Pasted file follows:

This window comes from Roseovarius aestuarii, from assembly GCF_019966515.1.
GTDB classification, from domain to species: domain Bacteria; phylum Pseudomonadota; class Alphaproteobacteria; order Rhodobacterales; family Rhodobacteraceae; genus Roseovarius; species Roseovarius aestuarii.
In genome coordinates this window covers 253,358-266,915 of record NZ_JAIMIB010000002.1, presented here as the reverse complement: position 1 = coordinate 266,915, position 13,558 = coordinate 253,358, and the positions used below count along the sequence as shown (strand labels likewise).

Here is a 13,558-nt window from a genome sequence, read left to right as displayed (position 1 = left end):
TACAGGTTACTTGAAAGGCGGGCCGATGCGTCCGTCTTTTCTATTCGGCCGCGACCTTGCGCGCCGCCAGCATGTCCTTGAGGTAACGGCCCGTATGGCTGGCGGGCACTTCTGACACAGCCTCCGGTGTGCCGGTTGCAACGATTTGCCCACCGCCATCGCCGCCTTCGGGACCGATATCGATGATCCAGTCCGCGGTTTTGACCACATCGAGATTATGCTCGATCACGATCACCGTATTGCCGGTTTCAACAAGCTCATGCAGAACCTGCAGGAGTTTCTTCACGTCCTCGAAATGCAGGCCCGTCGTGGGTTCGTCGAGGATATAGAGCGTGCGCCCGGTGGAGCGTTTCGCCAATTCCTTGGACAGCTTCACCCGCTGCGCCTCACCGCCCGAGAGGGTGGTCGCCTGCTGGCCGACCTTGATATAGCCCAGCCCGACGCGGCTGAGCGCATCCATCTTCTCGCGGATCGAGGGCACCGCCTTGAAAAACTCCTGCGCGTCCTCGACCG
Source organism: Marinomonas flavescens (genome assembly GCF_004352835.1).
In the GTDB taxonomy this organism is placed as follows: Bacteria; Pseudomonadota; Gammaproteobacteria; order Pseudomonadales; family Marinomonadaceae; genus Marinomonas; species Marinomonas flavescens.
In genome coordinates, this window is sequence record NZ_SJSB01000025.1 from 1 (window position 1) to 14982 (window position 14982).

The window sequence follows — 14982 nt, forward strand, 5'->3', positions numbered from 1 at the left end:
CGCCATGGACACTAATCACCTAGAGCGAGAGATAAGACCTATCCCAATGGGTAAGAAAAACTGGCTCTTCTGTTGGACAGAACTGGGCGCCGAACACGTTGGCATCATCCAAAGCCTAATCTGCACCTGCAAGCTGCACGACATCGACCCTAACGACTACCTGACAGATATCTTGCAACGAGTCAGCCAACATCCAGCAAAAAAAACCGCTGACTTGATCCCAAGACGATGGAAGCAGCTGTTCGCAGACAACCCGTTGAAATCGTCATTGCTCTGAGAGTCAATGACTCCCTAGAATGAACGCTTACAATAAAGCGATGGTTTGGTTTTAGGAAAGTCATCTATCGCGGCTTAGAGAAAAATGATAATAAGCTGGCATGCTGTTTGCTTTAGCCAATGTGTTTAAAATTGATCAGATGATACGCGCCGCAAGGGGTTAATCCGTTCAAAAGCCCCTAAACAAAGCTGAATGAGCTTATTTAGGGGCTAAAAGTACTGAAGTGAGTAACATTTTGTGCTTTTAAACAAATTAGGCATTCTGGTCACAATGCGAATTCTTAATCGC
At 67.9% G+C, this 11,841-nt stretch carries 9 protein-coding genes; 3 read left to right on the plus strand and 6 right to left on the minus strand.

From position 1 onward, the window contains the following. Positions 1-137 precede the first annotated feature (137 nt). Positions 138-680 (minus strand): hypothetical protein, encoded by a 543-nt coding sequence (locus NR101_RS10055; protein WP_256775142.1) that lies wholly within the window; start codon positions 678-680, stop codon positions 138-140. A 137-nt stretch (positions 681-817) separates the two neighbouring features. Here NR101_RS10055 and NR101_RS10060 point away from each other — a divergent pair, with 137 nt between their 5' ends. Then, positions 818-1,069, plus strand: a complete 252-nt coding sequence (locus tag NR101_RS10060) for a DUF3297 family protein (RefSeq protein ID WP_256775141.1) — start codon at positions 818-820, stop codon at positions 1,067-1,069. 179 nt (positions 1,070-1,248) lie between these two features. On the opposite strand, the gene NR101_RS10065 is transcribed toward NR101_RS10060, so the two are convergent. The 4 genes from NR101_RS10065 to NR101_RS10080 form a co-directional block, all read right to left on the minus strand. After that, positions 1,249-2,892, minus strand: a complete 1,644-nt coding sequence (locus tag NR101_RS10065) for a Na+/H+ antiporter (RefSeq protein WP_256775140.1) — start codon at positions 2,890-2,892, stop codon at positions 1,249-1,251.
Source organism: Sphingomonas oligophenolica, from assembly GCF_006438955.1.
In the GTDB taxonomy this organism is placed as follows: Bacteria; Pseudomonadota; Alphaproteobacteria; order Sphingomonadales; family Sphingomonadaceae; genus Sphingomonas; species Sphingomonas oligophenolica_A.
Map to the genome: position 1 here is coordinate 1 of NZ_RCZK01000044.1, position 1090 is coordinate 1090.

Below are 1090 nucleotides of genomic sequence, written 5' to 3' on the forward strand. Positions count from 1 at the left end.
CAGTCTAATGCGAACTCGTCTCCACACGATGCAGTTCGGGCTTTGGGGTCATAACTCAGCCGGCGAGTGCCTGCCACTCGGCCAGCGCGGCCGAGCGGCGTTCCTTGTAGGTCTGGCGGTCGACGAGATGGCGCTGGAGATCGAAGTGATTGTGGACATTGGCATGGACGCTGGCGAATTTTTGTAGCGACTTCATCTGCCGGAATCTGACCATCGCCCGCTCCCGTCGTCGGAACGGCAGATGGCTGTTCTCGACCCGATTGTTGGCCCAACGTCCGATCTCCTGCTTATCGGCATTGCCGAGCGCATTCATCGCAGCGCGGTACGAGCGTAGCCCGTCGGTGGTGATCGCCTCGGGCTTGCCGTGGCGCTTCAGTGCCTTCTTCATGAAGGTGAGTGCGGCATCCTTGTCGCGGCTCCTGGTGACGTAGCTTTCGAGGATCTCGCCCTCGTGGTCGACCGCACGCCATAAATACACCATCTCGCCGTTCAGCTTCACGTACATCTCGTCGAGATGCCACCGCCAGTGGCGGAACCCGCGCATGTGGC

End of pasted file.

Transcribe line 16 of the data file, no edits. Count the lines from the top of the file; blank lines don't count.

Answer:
Below are 1090 nucleotides of genomic sequence, written 5' to 3' on the forward strand. Positions count from 1 at the left end.